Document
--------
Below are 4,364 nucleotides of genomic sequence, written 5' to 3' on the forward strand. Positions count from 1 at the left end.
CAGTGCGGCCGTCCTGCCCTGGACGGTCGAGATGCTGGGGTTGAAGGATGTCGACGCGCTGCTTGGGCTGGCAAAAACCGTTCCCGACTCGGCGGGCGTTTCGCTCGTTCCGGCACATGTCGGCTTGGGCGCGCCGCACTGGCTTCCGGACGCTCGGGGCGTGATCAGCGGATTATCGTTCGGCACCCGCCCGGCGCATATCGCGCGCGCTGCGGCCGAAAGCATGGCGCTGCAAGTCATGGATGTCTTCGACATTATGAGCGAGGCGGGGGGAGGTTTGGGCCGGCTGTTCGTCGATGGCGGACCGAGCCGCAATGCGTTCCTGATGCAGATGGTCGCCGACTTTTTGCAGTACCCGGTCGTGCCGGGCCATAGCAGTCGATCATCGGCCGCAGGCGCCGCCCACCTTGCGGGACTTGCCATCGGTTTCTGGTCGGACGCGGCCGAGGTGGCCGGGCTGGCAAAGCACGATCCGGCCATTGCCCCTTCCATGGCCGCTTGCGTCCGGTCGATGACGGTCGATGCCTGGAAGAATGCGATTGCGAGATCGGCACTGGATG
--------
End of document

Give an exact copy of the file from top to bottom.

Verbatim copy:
Below are 4,364 nucleotides of genomic sequence, written 5' to 3' on the forward strand. Positions count from 1 at the left end.
CAGTGCGGCCGTCCTGCCCTGGACGGTCGAGATGCTGGGGTTGAAGGATGTCGACGCGCTGCTTGGGCTGGCAAAAACCGTTCCCGACTCGGCGGGCGTTTCGCTCGTTCCGGCACATGTCGGCTTGGGCGCGCCGCACTGGCTTCCGGACGCTCGGGGCGTGATCAGCGGATTATCGTTCGGCACCCGCCCGGCGCATATCGCGCGCGCTGCGGCCGAAAGCATGGCGCTGCAAGTCATGGATGTCTTCGACATTATGAGCGAGGCGGGGGGAGGTTTGGGCCGGCTGTTCGTCGATGGCGGACCGAGCCGCAATGCGTTCCTGATGCAGATGGTCGCCGACTTTTTGCAGTACCCGGTCGTGCCGGGCCATAGCAGTCGATCATCGGCCGCAGGCGCCGCCCACCTTGCGGGACTTGCCATCGGTTTCTGGTCGGACGCGGCCGAGGTGGCCGGGCTGGCAAAGCACGATCCGGCCATTGCCCCTTCCATGGCCGCTTGCGTCCGGTCGATGACGGTCGATGCCTGGAAGAATGCGATTGCGAGATCGGCACTGGATG